St. Michael School is an abandoned Catholic school in Pennsylvania that was infamous for its long-running Veronica’s Veil performance.
St. Michael Church, designed in the Romanesque Revival style by local architect Charles S. Bartberger, was constructed between 1858 and 1861. 2 It was the first Catholic church south of the Monongahela River in the city and the third church built for a German congregation.
A rectory, designed in the Richardsonian Romanesque style by architect Frederick C. Sauer, was added in 1890. A school was built in 1882 and enlarged in 1900 to hold 14 classrooms, an auditorium, and a social hall. 3
One of the longest-running Passion of the Christ plays, Veronica’s Veil, was held in St. Michael School’s auditorium. 1 First performed on February 3, 1913, the play was an American take on Oberammergau Germany, a drama of Christ’s Passion, death, and resurrection. St. Michael’s congregation performed it again in 1914. Traditionally, twelve performances were held throughout Lent. 3
The auditorium was enlarged to accommodate 800 seats in 1925 as part of an effort to relaunch Veronica’s Veil. 3 The play was later headed by Veronica’s Veil Players theatre group. 4
St. Michael Church was merged with six other parishes in 1992 as part of a reorganization by the Catholic Diocese of Pittsburgh. 2 The building was desanctified, with the altar and other religious items removed.
In February 2001, it was announced that St. Michael Church and rectory would be rehabilitated into 25 luxury residential condominiums after the developers had closed a deal with the Diocese to acquire the property. 2 Veronica’s Veil continued to be held in the closed St. Michael School. 1 On March 18, 2003, the Veronica’s Veil Players acquired the former St. Michael School from the Pittsburgh Diocese for $1. 3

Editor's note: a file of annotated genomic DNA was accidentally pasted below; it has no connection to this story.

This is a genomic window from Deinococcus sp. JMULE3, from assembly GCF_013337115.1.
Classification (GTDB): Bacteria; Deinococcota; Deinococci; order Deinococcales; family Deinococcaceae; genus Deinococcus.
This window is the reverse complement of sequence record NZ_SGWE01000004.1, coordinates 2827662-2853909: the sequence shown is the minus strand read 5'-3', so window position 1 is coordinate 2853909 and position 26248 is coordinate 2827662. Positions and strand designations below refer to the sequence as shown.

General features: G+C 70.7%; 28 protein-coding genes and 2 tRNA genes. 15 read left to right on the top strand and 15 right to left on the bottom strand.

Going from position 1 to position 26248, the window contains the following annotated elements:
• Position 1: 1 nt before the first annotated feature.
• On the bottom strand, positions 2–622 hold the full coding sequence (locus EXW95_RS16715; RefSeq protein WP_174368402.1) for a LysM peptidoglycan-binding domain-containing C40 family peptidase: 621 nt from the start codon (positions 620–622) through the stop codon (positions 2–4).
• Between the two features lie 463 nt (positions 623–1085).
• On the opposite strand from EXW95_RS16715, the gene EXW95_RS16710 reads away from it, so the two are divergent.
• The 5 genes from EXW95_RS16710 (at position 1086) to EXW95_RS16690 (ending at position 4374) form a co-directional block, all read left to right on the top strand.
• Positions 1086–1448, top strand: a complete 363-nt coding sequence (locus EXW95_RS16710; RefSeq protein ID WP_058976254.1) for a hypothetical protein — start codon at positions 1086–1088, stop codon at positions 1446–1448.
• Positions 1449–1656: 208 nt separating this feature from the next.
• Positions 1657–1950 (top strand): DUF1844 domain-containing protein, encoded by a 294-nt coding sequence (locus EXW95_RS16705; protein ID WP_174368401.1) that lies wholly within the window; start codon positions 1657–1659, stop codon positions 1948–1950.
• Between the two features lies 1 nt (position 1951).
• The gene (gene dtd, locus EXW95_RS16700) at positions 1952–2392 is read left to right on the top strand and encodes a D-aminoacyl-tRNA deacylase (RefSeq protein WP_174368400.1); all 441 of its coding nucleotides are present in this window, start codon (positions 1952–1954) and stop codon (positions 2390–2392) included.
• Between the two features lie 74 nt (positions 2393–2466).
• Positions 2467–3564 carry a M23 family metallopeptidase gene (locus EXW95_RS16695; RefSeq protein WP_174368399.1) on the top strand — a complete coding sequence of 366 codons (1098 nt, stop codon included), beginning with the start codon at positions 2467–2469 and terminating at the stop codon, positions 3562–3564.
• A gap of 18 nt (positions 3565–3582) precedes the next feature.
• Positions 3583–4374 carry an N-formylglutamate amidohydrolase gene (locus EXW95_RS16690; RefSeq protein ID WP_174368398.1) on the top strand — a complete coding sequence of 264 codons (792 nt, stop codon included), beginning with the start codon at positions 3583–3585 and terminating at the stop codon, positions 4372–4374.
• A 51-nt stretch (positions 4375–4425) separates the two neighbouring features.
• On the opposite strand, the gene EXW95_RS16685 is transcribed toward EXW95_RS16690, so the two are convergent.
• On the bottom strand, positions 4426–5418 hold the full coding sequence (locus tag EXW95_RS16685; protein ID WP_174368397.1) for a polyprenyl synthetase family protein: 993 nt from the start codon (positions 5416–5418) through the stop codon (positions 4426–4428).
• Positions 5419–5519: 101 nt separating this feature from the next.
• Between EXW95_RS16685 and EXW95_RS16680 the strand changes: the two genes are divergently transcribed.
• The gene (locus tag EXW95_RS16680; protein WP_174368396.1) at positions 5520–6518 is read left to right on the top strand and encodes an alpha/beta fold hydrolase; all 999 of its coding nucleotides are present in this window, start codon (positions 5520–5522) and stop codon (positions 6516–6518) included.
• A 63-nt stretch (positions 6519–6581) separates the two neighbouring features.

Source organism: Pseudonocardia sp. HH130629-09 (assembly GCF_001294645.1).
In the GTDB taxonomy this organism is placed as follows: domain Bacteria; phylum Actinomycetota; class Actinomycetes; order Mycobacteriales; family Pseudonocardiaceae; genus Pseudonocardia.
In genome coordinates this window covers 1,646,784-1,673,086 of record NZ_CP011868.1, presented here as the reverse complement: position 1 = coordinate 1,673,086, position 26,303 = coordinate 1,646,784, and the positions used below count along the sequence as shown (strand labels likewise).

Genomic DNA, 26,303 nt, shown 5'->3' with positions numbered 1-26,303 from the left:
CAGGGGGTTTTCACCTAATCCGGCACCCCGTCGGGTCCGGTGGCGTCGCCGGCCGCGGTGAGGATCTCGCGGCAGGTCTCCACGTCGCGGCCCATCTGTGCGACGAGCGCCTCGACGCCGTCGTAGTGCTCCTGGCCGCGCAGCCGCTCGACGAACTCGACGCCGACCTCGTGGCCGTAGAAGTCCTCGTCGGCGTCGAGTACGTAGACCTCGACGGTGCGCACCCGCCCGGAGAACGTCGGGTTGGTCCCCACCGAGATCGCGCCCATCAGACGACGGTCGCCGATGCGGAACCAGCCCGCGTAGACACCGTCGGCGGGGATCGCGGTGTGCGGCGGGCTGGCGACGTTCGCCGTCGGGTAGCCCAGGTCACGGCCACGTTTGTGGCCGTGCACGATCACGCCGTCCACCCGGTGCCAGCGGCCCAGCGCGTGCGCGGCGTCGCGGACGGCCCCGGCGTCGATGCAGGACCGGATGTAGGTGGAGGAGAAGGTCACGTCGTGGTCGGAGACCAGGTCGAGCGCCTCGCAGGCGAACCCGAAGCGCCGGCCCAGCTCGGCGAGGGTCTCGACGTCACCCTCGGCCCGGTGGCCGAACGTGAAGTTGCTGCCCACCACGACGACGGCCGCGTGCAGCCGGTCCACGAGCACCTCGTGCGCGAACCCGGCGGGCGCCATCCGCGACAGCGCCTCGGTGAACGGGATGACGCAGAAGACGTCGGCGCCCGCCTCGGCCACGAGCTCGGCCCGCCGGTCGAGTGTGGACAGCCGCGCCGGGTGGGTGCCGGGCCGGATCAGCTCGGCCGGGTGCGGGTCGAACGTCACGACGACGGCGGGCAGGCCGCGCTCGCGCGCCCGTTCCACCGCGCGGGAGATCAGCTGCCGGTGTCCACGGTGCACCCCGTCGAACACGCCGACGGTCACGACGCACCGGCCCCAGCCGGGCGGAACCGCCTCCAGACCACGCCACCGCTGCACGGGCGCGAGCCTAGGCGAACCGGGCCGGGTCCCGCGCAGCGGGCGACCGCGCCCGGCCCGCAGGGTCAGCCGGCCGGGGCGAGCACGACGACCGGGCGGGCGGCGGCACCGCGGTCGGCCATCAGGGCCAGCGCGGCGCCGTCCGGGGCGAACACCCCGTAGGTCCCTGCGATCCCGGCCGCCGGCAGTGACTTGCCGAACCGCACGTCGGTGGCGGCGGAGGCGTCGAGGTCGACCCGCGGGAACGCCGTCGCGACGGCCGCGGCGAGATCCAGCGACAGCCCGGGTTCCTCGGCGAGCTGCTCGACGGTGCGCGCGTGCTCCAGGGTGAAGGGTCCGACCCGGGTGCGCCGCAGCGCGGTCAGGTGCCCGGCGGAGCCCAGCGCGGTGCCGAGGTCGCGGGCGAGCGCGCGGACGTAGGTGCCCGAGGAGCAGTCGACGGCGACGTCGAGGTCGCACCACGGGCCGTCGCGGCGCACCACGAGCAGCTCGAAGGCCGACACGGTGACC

On March 25, 2006, the gas supply to the old school was turned off because of nearly $40,000 in unpaid bills. 3 Veronica’s Veil’s performance continued to be held over the weekend using space heaters, but numerous audience members left early. The Player’s board canceled the remaining four performances and decided to regroup in June.
In the play’s heyday in the 1920s, Veronica’s Veil drew 25,000 annually, 3 but by 2006, attendance dropped to 3,500 annually.
In March 2010, the Academy of the South Side announced that it would relocate its painting and drawing classes to the former St. Michael School building. 4 The relocation never occurred.
Facing a deteriorated, aging building that was difficult to heat, Veronica’s Veil Players announced that its 2011 season would be its last. 5
- Batz Jr., Bob. “Here: On the South Side Slopes.” Post-Gazette [Pittsburgh], 29 Feb. 2004.
- Ackerman, Jan. “South Side church converting to condos.” Post-Gazette [Pittsburgh], 14 Feb. 2001.
- Rawson, Christopher. “Financial problems postpone ‘Veronica’s Veil’ until June.” Post-Gazette [Pittsburgh], 28 Mar. 2006.
- “Academy of the South Side relocates to new home in Veronica’s Veil.” South Pittsburgh Reporter, 30 Mar. 2010.
- Crompton, Janice. “Passion plays a vanishing Easter tradition.” Post-Gazette [Pittsburgh], 10 Apr. 2014.